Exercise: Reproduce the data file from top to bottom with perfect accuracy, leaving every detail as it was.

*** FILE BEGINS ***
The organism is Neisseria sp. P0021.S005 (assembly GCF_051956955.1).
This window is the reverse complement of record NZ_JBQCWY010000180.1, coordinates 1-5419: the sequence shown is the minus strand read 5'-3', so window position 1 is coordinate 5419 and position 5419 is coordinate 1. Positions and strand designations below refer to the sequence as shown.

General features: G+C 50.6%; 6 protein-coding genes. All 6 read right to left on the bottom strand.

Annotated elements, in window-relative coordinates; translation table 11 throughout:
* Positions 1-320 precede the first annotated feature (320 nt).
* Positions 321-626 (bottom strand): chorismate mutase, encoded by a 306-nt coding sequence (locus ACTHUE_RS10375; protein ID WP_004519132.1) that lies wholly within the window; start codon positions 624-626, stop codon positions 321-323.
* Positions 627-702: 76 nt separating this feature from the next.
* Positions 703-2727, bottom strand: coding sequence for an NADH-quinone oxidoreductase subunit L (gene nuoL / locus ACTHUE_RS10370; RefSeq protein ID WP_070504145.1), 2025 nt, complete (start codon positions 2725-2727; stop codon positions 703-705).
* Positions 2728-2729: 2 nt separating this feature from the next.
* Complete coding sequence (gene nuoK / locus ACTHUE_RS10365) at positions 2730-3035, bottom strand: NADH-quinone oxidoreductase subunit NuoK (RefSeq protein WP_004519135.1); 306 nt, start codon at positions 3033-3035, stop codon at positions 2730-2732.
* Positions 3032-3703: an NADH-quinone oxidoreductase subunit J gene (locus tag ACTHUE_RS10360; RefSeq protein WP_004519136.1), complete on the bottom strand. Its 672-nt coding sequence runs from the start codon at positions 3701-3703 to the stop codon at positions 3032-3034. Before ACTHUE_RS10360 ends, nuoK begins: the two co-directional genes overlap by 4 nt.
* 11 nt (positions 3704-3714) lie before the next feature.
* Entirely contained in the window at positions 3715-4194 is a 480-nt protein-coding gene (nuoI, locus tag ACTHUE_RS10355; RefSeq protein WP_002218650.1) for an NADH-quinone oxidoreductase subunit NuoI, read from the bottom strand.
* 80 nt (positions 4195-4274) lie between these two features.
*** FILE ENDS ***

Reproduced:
The organism is Neisseria sp. P0021.S005 (assembly GCF_051956955.1).
This window is the reverse complement of record NZ_JBQCWY010000180.1, coordinates 1-5419: the sequence shown is the minus strand read 5'-3', so window position 1 is coordinate 5419 and position 5419 is coordinate 1. Positions and strand designations below refer to the sequence as shown.

General features: G+C 50.6%; 6 protein-coding genes. All 6 read right to left on the bottom strand.

Annotated elements, in window-relative coordinates; translation table 11 throughout:
* Positions 1-320 precede the first annotated feature (320 nt).
* Positions 321-626 (bottom strand): chorismate mutase, encoded by a 306-nt coding sequence (locus ACTHUE_RS10375; protein ID WP_004519132.1) that lies wholly within the window; start codon positions 624-626, stop codon positions 321-323.
* Positions 627-702: 76 nt separating this feature from the next.
* Positions 703-2727, bottom strand: coding sequence for an NADH-quinone oxidoreductase subunit L (gene nuoL / locus ACTHUE_RS10370; RefSeq protein ID WP_070504145.1), 2025 nt, complete (start codon positions 2725-2727; stop codon positions 703-705).
* Positions 2728-2729: 2 nt separating this feature from the next.
* Complete coding sequence (gene nuoK / locus ACTHUE_RS10365) at positions 2730-3035, bottom strand: NADH-quinone oxidoreductase subunit NuoK (RefSeq protein WP_004519135.1); 306 nt, start codon at positions 3033-3035, stop codon at positions 2730-2732.
* Positions 3032-3703: an NADH-quinone oxidoreductase subunit J gene (locus tag ACTHUE_RS10360; RefSeq protein WP_004519136.1), complete on the bottom strand. Its 672-nt coding sequence runs from the start codon at positions 3701-3703 to the stop codon at positions 3032-3034. Before ACTHUE_RS10360 ends, nuoK begins: the two co-directional genes overlap by 4 nt.
* 11 nt (positions 3704-3714) lie before the next feature.
* Entirely contained in the window at positions 3715-4194 is a 480-nt protein-coding gene (nuoI, locus tag ACTHUE_RS10355; RefSeq protein WP_002218650.1) for an NADH-quinone oxidoreductase subunit NuoI, read from the bottom strand.
* 80 nt (positions 4195-4274) lie between these two features.